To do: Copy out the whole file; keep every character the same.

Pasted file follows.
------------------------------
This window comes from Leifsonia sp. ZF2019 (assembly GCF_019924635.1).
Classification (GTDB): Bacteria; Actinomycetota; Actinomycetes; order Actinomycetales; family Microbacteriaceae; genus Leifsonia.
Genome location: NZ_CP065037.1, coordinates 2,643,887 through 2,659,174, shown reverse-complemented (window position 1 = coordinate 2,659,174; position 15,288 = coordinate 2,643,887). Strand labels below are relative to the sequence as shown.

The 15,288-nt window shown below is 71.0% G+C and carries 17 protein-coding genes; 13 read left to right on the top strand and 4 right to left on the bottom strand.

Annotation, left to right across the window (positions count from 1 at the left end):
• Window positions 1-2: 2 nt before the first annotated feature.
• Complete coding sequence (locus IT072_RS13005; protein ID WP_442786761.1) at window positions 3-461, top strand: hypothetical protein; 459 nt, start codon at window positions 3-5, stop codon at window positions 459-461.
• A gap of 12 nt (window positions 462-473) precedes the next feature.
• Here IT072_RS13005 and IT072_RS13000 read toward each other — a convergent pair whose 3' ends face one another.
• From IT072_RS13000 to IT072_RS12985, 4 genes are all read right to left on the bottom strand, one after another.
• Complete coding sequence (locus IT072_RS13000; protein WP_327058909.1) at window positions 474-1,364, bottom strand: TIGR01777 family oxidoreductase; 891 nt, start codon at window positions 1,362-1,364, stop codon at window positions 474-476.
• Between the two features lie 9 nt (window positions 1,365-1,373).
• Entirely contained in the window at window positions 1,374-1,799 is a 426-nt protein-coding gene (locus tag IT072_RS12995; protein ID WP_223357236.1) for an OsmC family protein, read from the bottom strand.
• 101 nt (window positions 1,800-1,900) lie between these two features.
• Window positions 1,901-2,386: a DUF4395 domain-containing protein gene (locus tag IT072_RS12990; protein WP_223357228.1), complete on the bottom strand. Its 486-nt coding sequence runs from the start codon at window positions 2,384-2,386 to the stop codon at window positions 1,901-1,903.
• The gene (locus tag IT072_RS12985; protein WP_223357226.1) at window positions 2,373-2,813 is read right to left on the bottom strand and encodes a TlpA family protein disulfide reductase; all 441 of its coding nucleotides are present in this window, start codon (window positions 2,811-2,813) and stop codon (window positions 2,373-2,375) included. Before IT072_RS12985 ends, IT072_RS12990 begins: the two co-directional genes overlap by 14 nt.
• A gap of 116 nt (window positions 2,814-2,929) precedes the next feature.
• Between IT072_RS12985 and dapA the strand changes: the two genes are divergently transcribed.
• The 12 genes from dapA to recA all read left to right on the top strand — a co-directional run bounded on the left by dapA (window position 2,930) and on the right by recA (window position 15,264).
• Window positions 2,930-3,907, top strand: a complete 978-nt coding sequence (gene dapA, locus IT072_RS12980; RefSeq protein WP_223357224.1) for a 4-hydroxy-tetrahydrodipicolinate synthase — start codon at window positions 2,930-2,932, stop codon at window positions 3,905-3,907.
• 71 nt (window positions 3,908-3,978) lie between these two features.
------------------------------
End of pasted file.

This window comes from Leifsonia sp. ZF2019 (assembly GCF_019924635.1).
Classification (GTDB): Bacteria; Actinomycetota; Actinomycetes; order Actinomycetales; family Microbacteriaceae; genus Leifsonia.
Genome location: NZ_CP065037.1, coordinates 2,643,887 through 2,659,174, shown reverse-complemented (window position 1 = coordinate 2,659,174; position 15,288 = coordinate 2,643,887). Strand labels below are relative to the sequence as shown.

The 15,288-nt window shown below is 71.0% G+C and carries 17 protein-coding genes; 13 read left to right on the top strand and 4 right to left on the bottom strand.

Annotation, left to right across the window (positions count from 1 at the left end):
• Window positions 1-2: 2 nt before the first annotated feature.
• Complete coding sequence (locus IT072_RS13005; protein ID WP_442786761.1) at window positions 3-461, top strand: hypothetical protein; 459 nt, start codon at window positions 3-5, stop codon at window positions 459-461.
• A gap of 12 nt (window positions 462-473) precedes the next feature.
• Here IT072_RS13005 and IT072_RS13000 read toward each other — a convergent pair whose 3' ends face one another.
• From IT072_RS13000 to IT072_RS12985, 4 genes are all read right to left on the bottom strand, one after another.
• Complete coding sequence (locus IT072_RS13000; protein WP_327058909.1) at window positions 474-1,364, bottom strand: TIGR01777 family oxidoreductase; 891 nt, start codon at window positions 1,362-1,364, stop codon at window positions 474-476.
• Between the two features lie 9 nt (window positions 1,365-1,373).
• Entirely contained in the window at window positions 1,374-1,799 is a 426-nt protein-coding gene (locus tag IT072_RS12995; protein ID WP_223357236.1) for an OsmC family protein, read from the bottom strand.
• 101 nt (window positions 1,800-1,900) lie between these two features.
• Window positions 1,901-2,386: a DUF4395 domain-containing protein gene (locus tag IT072_RS12990; protein WP_223357228.1), complete on the bottom strand. Its 486-nt coding sequence runs from the start codon at window positions 2,384-2,386 to the stop codon at window positions 1,901-1,903.
• The gene (locus tag IT072_RS12985; protein WP_223357226.1) at window positions 2,373-2,813 is read right to left on the bottom strand and encodes a TlpA family protein disulfide reductase; all 441 of its coding nucleotides are present in this window, start codon (window positions 2,811-2,813) and stop codon (window positions 2,373-2,375) included. Before IT072_RS12985 ends, IT072_RS12990 begins: the two co-directional genes overlap by 14 nt.
• A gap of 116 nt (window positions 2,814-2,929) precedes the next feature.
• Between IT072_RS12985 and dapA the strand changes: the two genes are divergently transcribed.
• The 12 genes from dapA to recA all read left to right on the top strand — a co-directional run bounded on the left by dapA (window position 2,930) and on the right by recA (window position 15,264).
• Window positions 2,930-3,907, top strand: a complete 978-nt coding sequence (gene dapA, locus IT072_RS12980; RefSeq protein WP_223357224.1) for a 4-hydroxy-tetrahydrodipicolinate synthase — start codon at window positions 2,930-2,932, stop codon at window positions 3,905-3,907.
• 71 nt (window positions 3,908-3,978) lie between these two features.